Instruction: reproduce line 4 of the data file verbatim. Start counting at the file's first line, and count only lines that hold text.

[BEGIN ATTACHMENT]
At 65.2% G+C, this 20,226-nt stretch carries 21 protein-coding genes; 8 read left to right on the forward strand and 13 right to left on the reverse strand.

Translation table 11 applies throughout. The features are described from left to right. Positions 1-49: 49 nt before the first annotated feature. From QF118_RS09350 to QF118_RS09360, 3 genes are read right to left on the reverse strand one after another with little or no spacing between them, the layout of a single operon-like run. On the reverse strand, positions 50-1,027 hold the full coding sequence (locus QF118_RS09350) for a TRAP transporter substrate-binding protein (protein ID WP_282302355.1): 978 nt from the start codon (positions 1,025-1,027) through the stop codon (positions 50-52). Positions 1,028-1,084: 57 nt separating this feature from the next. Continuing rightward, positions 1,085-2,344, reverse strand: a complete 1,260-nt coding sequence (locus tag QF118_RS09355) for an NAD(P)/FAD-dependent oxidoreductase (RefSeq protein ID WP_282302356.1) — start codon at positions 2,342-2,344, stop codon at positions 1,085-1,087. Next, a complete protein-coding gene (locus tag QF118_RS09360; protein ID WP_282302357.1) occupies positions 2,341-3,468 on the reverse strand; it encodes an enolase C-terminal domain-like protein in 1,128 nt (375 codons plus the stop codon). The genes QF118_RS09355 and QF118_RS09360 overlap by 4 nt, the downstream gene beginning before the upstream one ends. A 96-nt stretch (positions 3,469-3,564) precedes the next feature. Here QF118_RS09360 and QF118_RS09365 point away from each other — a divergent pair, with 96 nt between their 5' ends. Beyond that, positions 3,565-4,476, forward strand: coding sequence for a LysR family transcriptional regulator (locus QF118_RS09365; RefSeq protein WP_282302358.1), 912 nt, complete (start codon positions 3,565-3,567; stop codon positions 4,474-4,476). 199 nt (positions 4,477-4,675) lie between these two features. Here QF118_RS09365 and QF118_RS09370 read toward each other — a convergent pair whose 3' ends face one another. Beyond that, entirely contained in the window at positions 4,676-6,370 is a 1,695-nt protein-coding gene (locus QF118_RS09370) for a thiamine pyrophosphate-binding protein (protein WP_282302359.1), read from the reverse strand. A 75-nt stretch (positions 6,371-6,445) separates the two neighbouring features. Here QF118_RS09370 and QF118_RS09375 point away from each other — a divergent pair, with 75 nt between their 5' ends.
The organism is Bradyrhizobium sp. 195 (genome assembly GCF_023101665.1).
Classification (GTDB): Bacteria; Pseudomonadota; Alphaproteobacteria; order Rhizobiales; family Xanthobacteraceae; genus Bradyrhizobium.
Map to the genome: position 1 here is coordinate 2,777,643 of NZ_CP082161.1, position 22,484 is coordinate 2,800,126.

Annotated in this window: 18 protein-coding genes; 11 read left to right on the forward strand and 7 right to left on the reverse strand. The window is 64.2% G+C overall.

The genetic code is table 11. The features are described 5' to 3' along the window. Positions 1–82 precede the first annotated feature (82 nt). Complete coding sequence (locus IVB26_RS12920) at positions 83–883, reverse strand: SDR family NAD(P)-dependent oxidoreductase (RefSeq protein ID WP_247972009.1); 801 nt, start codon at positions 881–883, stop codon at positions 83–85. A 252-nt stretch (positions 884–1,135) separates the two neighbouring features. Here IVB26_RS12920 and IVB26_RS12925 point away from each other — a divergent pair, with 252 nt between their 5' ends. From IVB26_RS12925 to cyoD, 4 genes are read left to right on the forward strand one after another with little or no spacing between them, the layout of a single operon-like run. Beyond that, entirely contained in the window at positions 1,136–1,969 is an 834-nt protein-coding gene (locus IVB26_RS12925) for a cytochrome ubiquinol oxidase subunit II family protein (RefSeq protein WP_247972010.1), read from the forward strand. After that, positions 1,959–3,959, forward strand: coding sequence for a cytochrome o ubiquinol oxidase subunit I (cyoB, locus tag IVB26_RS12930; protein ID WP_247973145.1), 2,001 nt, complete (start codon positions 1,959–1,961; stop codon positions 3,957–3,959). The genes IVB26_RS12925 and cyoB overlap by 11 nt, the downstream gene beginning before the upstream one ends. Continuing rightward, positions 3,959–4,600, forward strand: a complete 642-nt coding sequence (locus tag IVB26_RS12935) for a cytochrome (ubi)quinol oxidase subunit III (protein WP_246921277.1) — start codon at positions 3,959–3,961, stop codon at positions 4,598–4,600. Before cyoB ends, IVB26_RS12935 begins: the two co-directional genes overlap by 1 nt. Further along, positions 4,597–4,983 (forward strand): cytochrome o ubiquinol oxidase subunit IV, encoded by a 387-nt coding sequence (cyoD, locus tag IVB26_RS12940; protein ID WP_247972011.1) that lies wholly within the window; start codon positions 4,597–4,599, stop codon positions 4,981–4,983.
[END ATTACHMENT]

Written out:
Classification (GTDB): Bacteria; Pseudomonadota; Alphaproteobacteria; order Rhizobiales; family Xanthobacteraceae; genus Bradyrhizobium.